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This article was posted to the Usenet group alt.hackers in 1995; any technical information is probably outdated.

Re: "Hackers", the movie (*RANT!*)

Article: 8620 of alt.hackers
Newsgroups: alt.hackers
From: (Morgan Schweers)
Subject: Re: "Hackers", the movie  (*RANT!*)
Keywords: Movie
Organization: Foxsoft Cyberware
Date: Tue, 19 Sep 1995 13:11:53 GMT
Lines: 170
Status: RO


    Some severe and odd (*PRO*-'Hackers') rants follow.  It's
5am, and I've heard one too many slams on Hackers, and am feeling
annoyed at our world, so...

Some time ago (John Nagle) happily mumbled:
>      Just saw "Hackers", the movie.  It's about as close
to reality
>as "Ghostbusters".  Fun, but very, very light.
>					John Nagle

    I dunno...	In tech terms it's nonsense, but the attitude, and
even some of the events are very very real for me.  I remember doing
things like that nearly a decade ago.  The main character had a geeky
'I don't fit here' feel, which was very true for a lot of hackers, but
tacked onto it was the 'I've gotta look good' 90's attitude.

    For me, someone who spent a hell of a lot of my younger life doing
exactly those things (dueling over the ownership of a system I'd never
seen with another who had never seen it, for example), that movie
spoke of an attitude towards computers and knowledge that made me
think that maybe, just maybe, those times aren't dead yet.  Maybe some
kids today will see that movie, and go off home, and kick some ass,
wake some Big Computer administrators up, and maybe, just maybe, learn
something valuable about computers, information, morals, and knowledge
itself, like I did.  (What I learned about computers is immesurable.
Information, I learned, SHOULD be free, but isn't and won't be.  My
morals were formed in a large part by my attitude towards the systems
I entered.  I learned that you don't hurt people, you don't delete,
and you don't use information against someone, as that's WRONG.  The
knowledge of knowledge itself expanded my mind and taught me more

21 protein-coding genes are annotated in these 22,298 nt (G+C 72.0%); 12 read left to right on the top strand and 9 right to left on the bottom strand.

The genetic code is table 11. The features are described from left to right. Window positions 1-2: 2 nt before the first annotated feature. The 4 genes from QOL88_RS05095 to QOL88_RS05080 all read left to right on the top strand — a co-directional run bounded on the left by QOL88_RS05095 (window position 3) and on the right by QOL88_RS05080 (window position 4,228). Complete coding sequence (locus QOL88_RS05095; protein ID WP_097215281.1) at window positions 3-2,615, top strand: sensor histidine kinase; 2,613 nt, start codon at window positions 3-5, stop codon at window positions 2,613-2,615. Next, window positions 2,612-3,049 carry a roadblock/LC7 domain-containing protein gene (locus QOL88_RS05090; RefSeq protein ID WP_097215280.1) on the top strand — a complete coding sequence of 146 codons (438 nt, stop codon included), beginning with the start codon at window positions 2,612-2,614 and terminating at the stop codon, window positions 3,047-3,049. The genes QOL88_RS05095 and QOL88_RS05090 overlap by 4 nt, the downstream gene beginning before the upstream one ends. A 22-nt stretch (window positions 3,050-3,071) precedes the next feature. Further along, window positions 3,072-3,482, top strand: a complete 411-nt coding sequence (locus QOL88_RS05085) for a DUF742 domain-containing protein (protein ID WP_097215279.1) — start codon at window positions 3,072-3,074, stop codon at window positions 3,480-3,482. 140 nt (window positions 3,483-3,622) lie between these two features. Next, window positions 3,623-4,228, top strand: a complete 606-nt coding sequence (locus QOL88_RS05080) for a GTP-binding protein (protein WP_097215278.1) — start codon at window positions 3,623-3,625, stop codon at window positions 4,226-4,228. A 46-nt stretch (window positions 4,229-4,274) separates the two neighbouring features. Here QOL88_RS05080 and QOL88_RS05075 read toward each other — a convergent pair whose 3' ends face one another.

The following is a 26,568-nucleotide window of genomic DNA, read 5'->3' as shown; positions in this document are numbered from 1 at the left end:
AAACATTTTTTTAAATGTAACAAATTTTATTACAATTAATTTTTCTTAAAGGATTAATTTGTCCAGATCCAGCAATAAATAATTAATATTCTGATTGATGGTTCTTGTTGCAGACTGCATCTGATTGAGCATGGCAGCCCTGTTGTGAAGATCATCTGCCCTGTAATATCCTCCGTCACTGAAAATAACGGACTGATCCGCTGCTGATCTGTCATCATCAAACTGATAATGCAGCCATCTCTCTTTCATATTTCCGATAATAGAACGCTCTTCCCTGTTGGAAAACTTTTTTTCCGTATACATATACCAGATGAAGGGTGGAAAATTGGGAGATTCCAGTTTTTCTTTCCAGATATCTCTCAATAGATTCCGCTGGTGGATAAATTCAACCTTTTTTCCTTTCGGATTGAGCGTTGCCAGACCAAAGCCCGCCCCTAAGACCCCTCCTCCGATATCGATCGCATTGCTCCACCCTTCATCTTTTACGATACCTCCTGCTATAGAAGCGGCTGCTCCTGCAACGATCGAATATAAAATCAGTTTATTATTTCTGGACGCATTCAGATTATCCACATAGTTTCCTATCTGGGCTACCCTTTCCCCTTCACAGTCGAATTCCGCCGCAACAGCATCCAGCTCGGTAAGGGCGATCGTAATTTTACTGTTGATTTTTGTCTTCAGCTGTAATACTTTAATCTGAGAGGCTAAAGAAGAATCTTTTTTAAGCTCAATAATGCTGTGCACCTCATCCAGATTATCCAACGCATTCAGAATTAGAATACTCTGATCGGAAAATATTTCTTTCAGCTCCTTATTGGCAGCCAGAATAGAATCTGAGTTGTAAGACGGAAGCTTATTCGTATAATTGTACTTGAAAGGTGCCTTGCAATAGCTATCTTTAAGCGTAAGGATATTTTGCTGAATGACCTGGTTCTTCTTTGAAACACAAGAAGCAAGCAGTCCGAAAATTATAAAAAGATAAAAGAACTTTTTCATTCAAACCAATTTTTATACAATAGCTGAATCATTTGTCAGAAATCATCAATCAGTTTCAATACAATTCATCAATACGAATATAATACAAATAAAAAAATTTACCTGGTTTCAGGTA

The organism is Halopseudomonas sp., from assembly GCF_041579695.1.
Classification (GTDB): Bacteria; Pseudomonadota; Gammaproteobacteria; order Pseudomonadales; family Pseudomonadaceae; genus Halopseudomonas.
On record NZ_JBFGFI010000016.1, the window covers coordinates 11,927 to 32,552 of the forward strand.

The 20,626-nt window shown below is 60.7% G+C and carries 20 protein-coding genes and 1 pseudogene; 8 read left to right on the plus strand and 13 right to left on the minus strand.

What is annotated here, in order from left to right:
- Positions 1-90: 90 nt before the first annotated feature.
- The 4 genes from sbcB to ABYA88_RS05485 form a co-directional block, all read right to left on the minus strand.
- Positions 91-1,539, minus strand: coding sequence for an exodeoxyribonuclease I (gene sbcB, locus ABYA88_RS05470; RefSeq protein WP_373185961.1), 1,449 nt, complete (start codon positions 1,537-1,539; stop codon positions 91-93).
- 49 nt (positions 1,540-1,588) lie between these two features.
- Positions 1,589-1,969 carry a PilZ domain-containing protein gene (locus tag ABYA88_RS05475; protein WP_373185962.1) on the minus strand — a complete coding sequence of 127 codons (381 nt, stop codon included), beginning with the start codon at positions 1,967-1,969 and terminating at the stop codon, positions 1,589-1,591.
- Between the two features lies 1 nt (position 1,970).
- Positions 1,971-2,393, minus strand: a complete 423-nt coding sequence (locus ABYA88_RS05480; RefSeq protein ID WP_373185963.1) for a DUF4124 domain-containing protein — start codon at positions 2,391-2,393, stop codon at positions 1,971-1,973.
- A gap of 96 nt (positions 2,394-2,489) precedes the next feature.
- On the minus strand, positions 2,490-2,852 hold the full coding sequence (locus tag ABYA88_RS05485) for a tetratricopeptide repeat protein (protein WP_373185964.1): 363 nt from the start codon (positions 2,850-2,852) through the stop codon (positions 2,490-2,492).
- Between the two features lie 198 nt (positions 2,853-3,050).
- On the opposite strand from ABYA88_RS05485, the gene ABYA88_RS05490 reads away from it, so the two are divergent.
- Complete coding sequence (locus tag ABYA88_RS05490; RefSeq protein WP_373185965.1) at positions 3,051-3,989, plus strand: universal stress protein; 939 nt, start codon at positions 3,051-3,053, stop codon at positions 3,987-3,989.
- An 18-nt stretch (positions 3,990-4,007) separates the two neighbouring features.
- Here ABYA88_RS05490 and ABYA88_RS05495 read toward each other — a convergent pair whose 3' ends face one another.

about how to learn and how to know things than was ever taught in our
godforsaken schools!)

    The movie portrayed things that nothing else (especially, god
forbid, The Net or Virtuosity *blech*) has ever shown.	The trancelike
state of reverse engineering something, or breaking into a system you've
never heard of before.	They showed something that hasn't been shown.
They did it with Hollywood style, of course, because otherwise the only
people who would watch it would be geeks like me.  But they showed it.
Most of us here have been there, gazing nearly deadly at the screen,
fingers falling like rain on the keys, data flowing past at a nearly
unreadable pace, but managing to comprehend the pattern under it all,
nothing, not time, food, sleep, nothing at all impunging your sheer
mental concentration.  The movie should at the LEAST be applauded for
giving a feel for THAT to non-hackers of all stripes.

    If you ignore and forgive the Hollywoodisms, you'll see a layer of
'real' under it all.  Maybe you didn't do it, in which case I freely
admit, it's hard to explain.  Maybe you did, but can't forgive the
hollywoodization of it.  In that case too, you're not going to like
it, and there's nothing I can do about it.  But if you see past all
the gaud and sillyness about it, and you've been there, a lot of that
stuff strikes a real chord with at least one person who's been there.
There's a lot of really REALLY cool techie in-jokes, too, which is

    I'll toss out my side comment here...  I know that by 'admitting'
to having had a darker side a long time ago, I've probably pulled the
outrage and/or anger of a lot of self-righteous people who believe
that breaking into computer systems has no redeeming value.  Well, I'll
make this clear.  I did it for a long time.  From around 11-18.  I
stopped just before the 'virus' craze hit, and my specialty was always
'big' computers.  Vaxen and Unix systems mainly, with Primos (yeah, THAT
long ago!) as a sideline.  It taught me huge amounts about computers, and
even life.  Why'd I stop...?

    I saw viruses hitting personal computers, my idealized version of
the freeing force of the digital revolution, and was disgusted by the
idea.  I fought them.  I worked for McAfee Associates, killing
computer viruses for 5 years, protecting people, and helping them.  I
think I've earned my stripes, and I think that any anguish or pain
that I might have caused (despite having been EXTREMELY careful to not
cause), I've made up for.

    I've done both sides of the fence now, though I've NEVER written a
computer virus.  (Other than on paper, and that under VMS/DCL of all
things.)  I don't like virus writers, I don't like computer viruses.
I think there's millions of fantastically creative things that you can
do with low level knowledge of a PC that are far cooler than a virus.
I still hold someone who can creatively (not using a cookbook) break
into a computer system as a much higher grade that anyone who writes a